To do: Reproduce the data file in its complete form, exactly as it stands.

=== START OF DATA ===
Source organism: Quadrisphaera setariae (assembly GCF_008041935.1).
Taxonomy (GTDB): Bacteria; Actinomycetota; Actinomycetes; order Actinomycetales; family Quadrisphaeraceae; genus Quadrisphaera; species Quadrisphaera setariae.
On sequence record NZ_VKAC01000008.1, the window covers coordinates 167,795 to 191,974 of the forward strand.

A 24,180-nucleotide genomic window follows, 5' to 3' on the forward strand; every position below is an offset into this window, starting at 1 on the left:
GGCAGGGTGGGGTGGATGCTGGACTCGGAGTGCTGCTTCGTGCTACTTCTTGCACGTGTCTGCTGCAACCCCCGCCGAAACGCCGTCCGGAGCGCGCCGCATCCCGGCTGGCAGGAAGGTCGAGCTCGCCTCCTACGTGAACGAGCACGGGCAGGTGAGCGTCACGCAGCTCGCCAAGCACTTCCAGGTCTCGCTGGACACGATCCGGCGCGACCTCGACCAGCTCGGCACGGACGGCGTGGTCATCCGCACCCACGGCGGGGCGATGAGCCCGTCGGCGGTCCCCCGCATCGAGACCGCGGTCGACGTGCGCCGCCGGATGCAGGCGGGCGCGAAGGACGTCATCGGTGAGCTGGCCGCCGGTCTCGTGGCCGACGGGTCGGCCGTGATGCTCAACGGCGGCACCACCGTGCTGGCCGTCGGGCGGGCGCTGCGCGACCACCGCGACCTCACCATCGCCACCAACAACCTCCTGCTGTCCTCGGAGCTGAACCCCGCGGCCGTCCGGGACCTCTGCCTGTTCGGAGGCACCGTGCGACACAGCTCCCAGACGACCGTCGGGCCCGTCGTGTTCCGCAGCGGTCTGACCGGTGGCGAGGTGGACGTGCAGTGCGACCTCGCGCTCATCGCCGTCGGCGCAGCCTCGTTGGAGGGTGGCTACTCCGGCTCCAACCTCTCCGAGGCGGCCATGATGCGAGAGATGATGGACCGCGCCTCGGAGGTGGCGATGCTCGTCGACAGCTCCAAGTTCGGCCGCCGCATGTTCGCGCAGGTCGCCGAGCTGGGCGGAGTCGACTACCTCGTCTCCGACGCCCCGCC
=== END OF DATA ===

Source organism: Quadrisphaera setariae (assembly GCF_008041935.1).
Taxonomy (GTDB): Bacteria; Actinomycetota; Actinomycetes; order Actinomycetales; family Quadrisphaeraceae; genus Quadrisphaera; species Quadrisphaera setariae.
On sequence record NZ_VKAC01000008.1, the window covers coordinates 167,795 to 191,974 of the forward strand.

A 24,180-nucleotide genomic window follows, 5' to 3' on the forward strand; every position below is an offset into this window, starting at 1 on the left:
GGCAGGGTGGGGTGGATGCTGGACTCGGAGTGCTGCTTCGTGCTACTTCTTGCACGTGTCTGCTGCAACCCCCGCCGAAACGCCGTCCGGAGCGCGCCGCATCCCGGCTGGCAGGAAGGTCGAGCTCGCCTCCTACGTGAACGAGCACGGGCAGGTGAGCGTCACGCAGCTCGCCAAGCACTTCCAGGTCTCGCTGGACACGATCCGGCGCGACCTCGACCAGCTCGGCACGGACGGCGTGGTCATCCGCACCCACGGCGGGGCGATGAGCCCGTCGGCGGTCCCCCGCATCGAGACCGCGGTCGACGTGCGCCGCCGGATGCAGGCGGGCGCGAAGGACGTCATCGGTGAGCTGGCCGCCGGTCTCGTGGCCGACGGGTCGGCCGTGATGCTCAACGGCGGCACCACCGTGCTGGCCGTCGGGCGGGCGCTGCGCGACCACCGCGACCTCACCATCGCCACCAACAACCTCCTGCTGTCCTCGGAGCTGAACCCCGCGGCCGTCCGGGACCTCTGCCTGTTCGGAGGCACCGTGCGACACAGCTCCCAGACGACCGTCGGGCCCGTCGTGTTCCGCAGCGGTCTGACCGGTGGCGAGGTGGACGTGCAGTGCGACCTCGCGCTCATCGCCGTCGGCGCAGCCTCGTTGGAGGGTGGCTACTCCGGCTCCAACCTCTCCGAGGCGGCCATGATGCGAGAGATGATGGACCGCGCCTCGGAGGTGGCGATGCTCGTCGACAGCTCCAAGTTCGGCCGCCGCATGTTCGCGCAGGTCGCCGAGCTGGGCGGAGTCGACTACCTCGTCTCCGACGCCCCGCC